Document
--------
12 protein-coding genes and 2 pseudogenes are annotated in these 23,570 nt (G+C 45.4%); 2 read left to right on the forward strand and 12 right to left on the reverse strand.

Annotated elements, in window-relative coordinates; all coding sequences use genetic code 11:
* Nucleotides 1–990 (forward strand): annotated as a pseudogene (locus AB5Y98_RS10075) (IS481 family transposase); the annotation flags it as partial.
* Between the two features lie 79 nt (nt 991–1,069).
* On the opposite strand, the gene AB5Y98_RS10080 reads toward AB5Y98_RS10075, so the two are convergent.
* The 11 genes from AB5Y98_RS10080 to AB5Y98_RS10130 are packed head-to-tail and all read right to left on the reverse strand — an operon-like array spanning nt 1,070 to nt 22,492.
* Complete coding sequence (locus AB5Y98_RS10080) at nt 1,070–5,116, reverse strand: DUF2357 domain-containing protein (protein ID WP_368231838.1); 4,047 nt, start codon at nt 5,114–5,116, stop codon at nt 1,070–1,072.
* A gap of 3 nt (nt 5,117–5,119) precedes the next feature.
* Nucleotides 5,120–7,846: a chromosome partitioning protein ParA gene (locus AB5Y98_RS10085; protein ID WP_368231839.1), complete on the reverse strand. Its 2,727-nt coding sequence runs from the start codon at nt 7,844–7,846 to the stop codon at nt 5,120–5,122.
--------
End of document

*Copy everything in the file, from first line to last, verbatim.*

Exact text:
12 protein-coding genes and 2 pseudogenes are annotated in these 23,570 nt (G+C 45.4%); 2 read left to right on the forward strand and 12 right to left on the reverse strand.

Annotated elements, in window-relative coordinates; all coding sequences use genetic code 11:
* Nucleotides 1–990 (forward strand): annotated as a pseudogene (locus AB5Y98_RS10075) (IS481 family transposase); the annotation flags it as partial.
* Between the two features lie 79 nt (nt 991–1,069).
* On the opposite strand, the gene AB5Y98_RS10080 reads toward AB5Y98_RS10075, so the two are convergent.
* The 11 genes from AB5Y98_RS10080 to AB5Y98_RS10130 are packed head-to-tail and all read right to left on the reverse strand — an operon-like array spanning nt 1,070 to nt 22,492.
* Complete coding sequence (locus AB5Y98_RS10080) at nt 1,070–5,116, reverse strand: DUF2357 domain-containing protein (protein ID WP_368231838.1); 4,047 nt, start codon at nt 5,114–5,116, stop codon at nt 1,070–1,072.
* A gap of 3 nt (nt 5,117–5,119) precedes the next feature.
* Nucleotides 5,120–7,846: a chromosome partitioning protein ParA gene (locus AB5Y98_RS10085; protein ID WP_368231839.1), complete on the reverse strand. Its 2,727-nt coding sequence runs from the start codon at nt 7,844–7,846 to the stop codon at nt 5,120–5,122.